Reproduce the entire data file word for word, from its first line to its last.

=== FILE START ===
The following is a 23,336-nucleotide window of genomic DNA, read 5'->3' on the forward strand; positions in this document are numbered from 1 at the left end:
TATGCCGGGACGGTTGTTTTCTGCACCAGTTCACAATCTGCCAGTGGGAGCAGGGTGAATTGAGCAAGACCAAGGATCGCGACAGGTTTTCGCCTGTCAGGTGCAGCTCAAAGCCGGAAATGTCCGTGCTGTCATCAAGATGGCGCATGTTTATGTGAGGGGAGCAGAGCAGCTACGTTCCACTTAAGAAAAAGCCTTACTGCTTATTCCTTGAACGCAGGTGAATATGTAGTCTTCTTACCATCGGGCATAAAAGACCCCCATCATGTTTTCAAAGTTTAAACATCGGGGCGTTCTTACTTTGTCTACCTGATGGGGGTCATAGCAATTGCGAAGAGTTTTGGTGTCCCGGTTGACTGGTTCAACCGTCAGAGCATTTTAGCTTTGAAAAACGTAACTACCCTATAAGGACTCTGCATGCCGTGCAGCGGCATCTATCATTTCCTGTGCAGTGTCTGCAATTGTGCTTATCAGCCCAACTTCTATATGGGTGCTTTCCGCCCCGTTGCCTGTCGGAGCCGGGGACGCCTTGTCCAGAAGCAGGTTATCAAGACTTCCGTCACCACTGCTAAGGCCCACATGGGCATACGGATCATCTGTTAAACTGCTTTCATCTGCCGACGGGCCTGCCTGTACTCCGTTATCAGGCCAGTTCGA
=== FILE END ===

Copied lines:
The following is a 23,336-nucleotide window of genomic DNA, read 5'->3' on the forward strand; positions in this document are numbered from 1 at the left end:
TATGCCGGGACGGTTGTTTTCTGCACCAGTTCACAATCTGCCAGTGGGAGCAGGGTGAATTGAGCAAGACCAAGGATCGCGACAGGTTTTCGCCTGTCAGGTGCAGCTCAAAGCCGGAAATGTCCGTGCTGTCATCAAGATGGCGCATGTTTATGTGAGGGGAGCAGAGCAGCTACGTTCCACTTAAGAAAAAGCCTTACTGCTTATTCCTTGAACGCAGGTGAATATGTAGTCTTCTTACCATCGGGCATAAAAGACCCCCATCATGTTTTCAAAGTTTAAACATCGGGGCGTTCTTACTTTGTCTACCTGATGGGGGTCATAGCAATTGCGAAGAGTTTTGGTGTCCCGGTTGACTGGTTCAACCGTCAGAGCATTTTAGCTTTGAAAAACGTAACTACCCTATAAGGACTCTGCATGCCGTGCAGCGGCATCTATCATTTCCTGTGCAGTGTCTGCAATTGTGCTTATCAGCCCAACTTCTATATGGGTGCTTTCCGCCCCGTTGCCTGTCGGAGCCGGGGACGCCTTGTCCAGAAGCAGGTTATCAAGACTTCCGTCACCACTGCTAAGGCCCACATGGGCATACGGATCATCTGTTAAACTGCTTTCATCTGCCGACGGGCCTGCCTGTACTCCGTTATCAGGCCAGTTCGA